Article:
ICEs are being identified in increasing numbers as genome databases expand exponentially (4,9,12,13). Through the exploitation of hidden Markov model (HMM)-derived protein profiles of key plasmid-encoded conjugation-associated proteins, Guglielmini et al. (14) have very recently shown that ICE-like elements are abundant within sequenced bacterial chromosomes. However, given their focus on conjugative systems, these authors did not seek information on co-located integrase genes or attempt to identify ICE boundaries. Importantly, the large amount of data derived from this study was not offered as a readily accessible database. Indeed, at present only a few mobile genetic element-focused web-based recourses such as ISFinder (15), PAIDB (Pathogenicity island database) (16) and ACLAME (A Classification of Genetic Mobile Elements) (17) are available. Importantly, no well-organized and comprehensive ICE-specific dataset has been reported. We aim to progressively collate all available experimental and bioinformatics analyses data and literature about known and putative ICEs in bacteria as a PostgreSQL-based database called ICEberg (http://db-mml.sjtu.edu.cn/ICEberg/). As its name implies, we expect that ICEberg will continue to grow from its currently visible tiny 'tip' representing presently known ICEs to a very substantial database as more and more of these entities are revealed. We envisage an ICE-specific resource to facilitate efficient investigation of large numbers of these elements, recognition of less than obvious ICE-associated patterns of sequence-, gene- and/or functional conservation and an improved understanding of the biological significance of these entities in diverse host organisms. We expect that ICEberg will prove to be of major interest to a broad community of researchers.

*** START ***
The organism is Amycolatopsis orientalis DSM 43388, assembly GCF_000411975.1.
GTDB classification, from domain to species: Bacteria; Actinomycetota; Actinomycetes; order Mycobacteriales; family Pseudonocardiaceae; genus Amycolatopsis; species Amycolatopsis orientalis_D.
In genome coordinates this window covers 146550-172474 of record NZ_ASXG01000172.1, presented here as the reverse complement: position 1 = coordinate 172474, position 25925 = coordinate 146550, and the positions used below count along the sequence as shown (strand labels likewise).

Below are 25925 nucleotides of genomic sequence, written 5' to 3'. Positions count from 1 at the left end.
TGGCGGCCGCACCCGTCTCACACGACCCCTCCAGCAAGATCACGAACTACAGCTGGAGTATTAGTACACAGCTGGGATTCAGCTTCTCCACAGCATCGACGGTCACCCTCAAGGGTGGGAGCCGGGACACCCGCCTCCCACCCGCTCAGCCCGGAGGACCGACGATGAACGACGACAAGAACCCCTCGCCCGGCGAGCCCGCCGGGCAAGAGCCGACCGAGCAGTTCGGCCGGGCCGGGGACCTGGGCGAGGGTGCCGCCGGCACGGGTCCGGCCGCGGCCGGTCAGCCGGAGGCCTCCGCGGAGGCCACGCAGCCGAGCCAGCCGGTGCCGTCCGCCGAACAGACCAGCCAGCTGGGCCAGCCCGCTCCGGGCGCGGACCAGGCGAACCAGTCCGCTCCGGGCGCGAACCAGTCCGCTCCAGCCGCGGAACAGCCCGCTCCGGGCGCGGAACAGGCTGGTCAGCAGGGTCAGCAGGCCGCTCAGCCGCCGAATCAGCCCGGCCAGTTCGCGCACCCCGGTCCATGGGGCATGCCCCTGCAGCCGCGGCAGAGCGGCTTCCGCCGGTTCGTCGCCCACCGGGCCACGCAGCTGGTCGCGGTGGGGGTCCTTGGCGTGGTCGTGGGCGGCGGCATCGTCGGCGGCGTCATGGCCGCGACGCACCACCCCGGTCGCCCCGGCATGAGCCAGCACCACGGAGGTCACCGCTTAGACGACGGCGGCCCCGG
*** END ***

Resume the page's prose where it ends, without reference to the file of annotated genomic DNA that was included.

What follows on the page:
MATERIALS AND METHODS